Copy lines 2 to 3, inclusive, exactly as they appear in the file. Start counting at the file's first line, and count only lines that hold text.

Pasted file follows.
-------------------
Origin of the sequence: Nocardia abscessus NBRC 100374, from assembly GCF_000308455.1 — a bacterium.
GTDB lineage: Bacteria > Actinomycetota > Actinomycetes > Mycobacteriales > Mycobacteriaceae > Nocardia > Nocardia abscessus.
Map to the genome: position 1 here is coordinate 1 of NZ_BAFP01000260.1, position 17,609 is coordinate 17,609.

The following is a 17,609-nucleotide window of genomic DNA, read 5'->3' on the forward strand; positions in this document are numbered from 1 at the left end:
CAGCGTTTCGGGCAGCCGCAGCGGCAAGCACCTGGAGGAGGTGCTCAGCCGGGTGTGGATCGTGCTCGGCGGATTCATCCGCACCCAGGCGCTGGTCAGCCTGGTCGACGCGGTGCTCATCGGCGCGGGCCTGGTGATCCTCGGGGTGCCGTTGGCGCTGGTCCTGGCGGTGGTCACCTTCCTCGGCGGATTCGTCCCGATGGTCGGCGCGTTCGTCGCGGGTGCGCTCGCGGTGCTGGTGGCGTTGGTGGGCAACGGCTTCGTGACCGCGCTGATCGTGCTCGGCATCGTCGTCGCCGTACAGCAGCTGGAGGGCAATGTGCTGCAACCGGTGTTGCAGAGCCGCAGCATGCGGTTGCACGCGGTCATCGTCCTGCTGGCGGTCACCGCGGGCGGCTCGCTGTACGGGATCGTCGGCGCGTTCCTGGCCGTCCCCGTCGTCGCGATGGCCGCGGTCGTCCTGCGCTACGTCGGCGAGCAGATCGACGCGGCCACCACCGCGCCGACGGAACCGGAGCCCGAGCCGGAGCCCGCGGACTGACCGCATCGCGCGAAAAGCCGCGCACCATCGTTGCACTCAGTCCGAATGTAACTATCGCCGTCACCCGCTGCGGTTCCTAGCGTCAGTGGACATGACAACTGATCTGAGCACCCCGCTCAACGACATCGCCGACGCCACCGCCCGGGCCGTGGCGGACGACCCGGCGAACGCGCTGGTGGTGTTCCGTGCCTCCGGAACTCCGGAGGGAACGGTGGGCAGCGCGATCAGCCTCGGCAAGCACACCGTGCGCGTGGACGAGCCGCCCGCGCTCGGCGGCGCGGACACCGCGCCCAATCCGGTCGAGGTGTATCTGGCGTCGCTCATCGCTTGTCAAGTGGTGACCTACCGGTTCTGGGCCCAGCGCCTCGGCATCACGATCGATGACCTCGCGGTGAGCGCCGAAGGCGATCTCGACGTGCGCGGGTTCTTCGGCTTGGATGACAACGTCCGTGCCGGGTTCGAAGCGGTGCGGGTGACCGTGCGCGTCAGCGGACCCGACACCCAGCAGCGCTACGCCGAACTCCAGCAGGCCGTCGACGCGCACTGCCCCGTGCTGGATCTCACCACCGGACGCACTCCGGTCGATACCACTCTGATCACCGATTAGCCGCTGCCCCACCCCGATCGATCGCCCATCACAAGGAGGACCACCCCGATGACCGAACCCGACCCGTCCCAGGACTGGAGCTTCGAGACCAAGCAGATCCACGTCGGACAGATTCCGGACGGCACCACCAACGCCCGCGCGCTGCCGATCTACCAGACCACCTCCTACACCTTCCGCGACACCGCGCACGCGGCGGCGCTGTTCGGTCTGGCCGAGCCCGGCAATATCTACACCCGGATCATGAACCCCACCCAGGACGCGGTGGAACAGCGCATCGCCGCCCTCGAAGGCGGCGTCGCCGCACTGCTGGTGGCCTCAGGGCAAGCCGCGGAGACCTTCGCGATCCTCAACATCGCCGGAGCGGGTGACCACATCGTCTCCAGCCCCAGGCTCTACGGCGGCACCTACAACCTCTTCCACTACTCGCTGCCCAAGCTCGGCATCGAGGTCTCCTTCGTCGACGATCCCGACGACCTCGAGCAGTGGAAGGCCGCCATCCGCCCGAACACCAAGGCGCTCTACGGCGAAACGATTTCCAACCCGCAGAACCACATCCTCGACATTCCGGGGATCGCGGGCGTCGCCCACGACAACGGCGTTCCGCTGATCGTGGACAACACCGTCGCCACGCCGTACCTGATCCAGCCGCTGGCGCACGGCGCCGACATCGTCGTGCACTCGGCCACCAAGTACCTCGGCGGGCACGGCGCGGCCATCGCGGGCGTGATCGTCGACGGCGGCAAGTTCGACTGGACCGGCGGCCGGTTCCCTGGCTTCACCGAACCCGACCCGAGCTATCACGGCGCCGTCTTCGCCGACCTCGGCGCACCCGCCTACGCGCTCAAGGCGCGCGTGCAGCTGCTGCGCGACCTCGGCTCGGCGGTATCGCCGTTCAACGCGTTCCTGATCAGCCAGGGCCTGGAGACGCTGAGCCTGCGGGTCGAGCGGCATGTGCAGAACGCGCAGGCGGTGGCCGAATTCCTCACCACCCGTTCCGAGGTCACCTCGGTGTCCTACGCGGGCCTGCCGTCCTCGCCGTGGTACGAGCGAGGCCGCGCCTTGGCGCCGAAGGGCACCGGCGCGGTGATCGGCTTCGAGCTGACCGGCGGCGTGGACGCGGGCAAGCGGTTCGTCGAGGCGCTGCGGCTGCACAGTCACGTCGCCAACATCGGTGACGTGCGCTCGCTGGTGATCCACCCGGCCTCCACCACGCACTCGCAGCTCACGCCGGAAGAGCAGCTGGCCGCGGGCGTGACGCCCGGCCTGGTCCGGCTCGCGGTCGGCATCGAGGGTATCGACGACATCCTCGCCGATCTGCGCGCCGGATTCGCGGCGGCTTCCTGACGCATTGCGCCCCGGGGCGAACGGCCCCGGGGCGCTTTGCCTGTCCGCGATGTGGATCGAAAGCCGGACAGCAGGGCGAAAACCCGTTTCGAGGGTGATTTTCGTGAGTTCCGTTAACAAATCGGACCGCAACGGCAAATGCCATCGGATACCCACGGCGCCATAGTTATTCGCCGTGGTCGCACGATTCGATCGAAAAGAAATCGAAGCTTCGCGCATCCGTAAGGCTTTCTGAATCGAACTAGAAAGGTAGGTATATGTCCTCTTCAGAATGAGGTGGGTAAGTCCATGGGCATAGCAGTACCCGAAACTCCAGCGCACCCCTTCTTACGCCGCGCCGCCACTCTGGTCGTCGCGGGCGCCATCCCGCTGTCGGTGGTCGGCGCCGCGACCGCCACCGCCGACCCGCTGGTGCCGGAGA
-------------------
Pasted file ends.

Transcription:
GTDB lineage: Bacteria > Actinomycetota > Actinomycetes > Mycobacteriales > Mycobacteriaceae > Nocardia > Nocardia abscessus.
Map to the genome: position 1 here is coordinate 1 of NZ_BAFP01000260.1, position 17,609 is coordinate 17,609.